I can’t imagine that this famous performance of the Missa Solemnis would face many detractors in respect of the fervour and articulacy of its response. It has long been held to be the greatest of Toscanini’s extant traversals and derives from a broadcast in December 1940; the 1953 NBC set was his only commercial recording but we are fortunate that this wartime broadcast has survived, as have an earlier 1935 broadcast in indifferent sound and an impressive 1939 BBC broadcast with Milanov, Thorburg, Koloman von Pataky and Nicola Moscona (BBC Legends BBCL4016-2). The vivid drama is established immediately by the puncturing trumpets calls. These have given rise to claims that the recorded balance is askew; William Youngren in his notes makes a valiant case for the defence but I think unavailingly. There are deficiencies in the sound spectrum but it could hardly be otherwise in a work such as this, which requires the most acute of balancing. Nevertheless apart from the solo singers, who are forwardly balanced, the Westminster Choir makes a splendid impression. They were obviously well rehearsed by their choirmaster and sound passionately engaged and tightly focused in the Kyrie. The orchestra is equally on top form, responding with decisive power to Toscanini’s breakneck speed in the Gloria – which after a furious start relaxes. Vocally Björling and Kipnis take the greatest honours with their unmatched response to the drama (the former’s entrance in the Credo is particularly telling, as is the latter’s nobility and declamation in the Benedictus). But Castagna, substituting for the ill Thorburg, is also impressive in the Sanctus and Milanov joins orchestral leader Mischa Mischakoff in wondrous phrasing in the Benedictus. The copies utilised do have some scuffs – these are noticeable particularly in the Gloria and the Agnus Dei but the sound is genuinely vivid and immediate. As for the performance it’s incandescent.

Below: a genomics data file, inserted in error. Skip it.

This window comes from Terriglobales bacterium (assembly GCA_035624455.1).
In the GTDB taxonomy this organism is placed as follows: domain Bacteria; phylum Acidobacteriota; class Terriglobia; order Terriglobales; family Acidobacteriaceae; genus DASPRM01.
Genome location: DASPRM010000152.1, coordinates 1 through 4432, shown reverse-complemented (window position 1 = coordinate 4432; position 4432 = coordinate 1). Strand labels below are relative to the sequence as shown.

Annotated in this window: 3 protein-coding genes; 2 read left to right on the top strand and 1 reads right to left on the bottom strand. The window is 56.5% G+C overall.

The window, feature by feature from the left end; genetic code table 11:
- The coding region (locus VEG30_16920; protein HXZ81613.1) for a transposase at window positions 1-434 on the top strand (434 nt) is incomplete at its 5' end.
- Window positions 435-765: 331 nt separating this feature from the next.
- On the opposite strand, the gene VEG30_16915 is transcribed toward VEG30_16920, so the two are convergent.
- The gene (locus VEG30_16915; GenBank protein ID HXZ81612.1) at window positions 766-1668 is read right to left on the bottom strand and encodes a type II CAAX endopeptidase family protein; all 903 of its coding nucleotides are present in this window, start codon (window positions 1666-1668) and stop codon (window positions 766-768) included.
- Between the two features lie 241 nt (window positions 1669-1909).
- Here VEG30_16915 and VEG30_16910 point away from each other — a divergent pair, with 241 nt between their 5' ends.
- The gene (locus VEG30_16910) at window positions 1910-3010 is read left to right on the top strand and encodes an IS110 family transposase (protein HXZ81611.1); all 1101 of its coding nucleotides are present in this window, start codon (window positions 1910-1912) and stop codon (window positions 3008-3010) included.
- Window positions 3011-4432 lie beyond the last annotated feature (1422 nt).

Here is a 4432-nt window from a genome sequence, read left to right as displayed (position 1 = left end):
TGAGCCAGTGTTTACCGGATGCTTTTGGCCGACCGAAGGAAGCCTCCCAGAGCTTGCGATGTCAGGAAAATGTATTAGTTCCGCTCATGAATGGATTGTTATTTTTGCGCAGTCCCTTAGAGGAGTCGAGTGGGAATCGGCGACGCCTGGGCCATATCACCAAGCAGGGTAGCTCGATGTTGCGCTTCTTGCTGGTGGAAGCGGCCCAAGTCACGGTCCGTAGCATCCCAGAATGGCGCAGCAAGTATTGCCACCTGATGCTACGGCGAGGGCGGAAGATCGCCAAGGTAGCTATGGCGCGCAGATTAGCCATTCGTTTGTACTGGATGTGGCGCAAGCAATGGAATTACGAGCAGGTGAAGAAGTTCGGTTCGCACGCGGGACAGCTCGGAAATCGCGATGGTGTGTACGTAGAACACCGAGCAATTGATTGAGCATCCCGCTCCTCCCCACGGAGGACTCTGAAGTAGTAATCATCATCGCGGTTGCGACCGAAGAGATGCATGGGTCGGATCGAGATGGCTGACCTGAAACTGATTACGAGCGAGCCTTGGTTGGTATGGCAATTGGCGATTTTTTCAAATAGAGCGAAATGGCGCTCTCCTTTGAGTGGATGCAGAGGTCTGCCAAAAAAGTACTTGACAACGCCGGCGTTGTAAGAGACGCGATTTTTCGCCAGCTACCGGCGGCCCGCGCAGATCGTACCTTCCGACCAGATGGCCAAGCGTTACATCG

Coupled with it is the famous Heifetz-Toscanini recording of the Beethoven Violin Concerto made earlier in the year, once more with the NBC Orchestra. This has last appeared on a Naxos disc where it’s conjoined with the 1939 Heifetz Brahms Violin Concerto conducted by Koussevitzky – I reviewed it on this site and for interpretative matters I would direct readers there. Richard Caniell, eminence grise of the enterprise, notes that this transfer was undertaken as a result of complaints regarding the RCA BMG CD transfer. So for this transfer they have utilised a commercial set in what they state to be “a better sonic transfer” despite very honestly noting that the originals were “afflicted with sporadic instances of grit and ticks not hearable in the RCA disc.” As well as the grit there are also a few residual thumps familiar to 78 collectors and also, rather more damagingly, the loss of a beat and a half in a side join in the first movement (at 12.42). Of the two transfers whilst I admire Guild’s honesty and ambition it’s the Naxos to which you should turn.

I suspect though that you will have long ago have acquired the Heifetz-Toscanini. If you have the commercial Missa Solemnis I would augment it with this demonstrably superior and blazing performance. It’s one of the greatest, if not the greatest accounts ever committed to disc.
Jonathan Woolf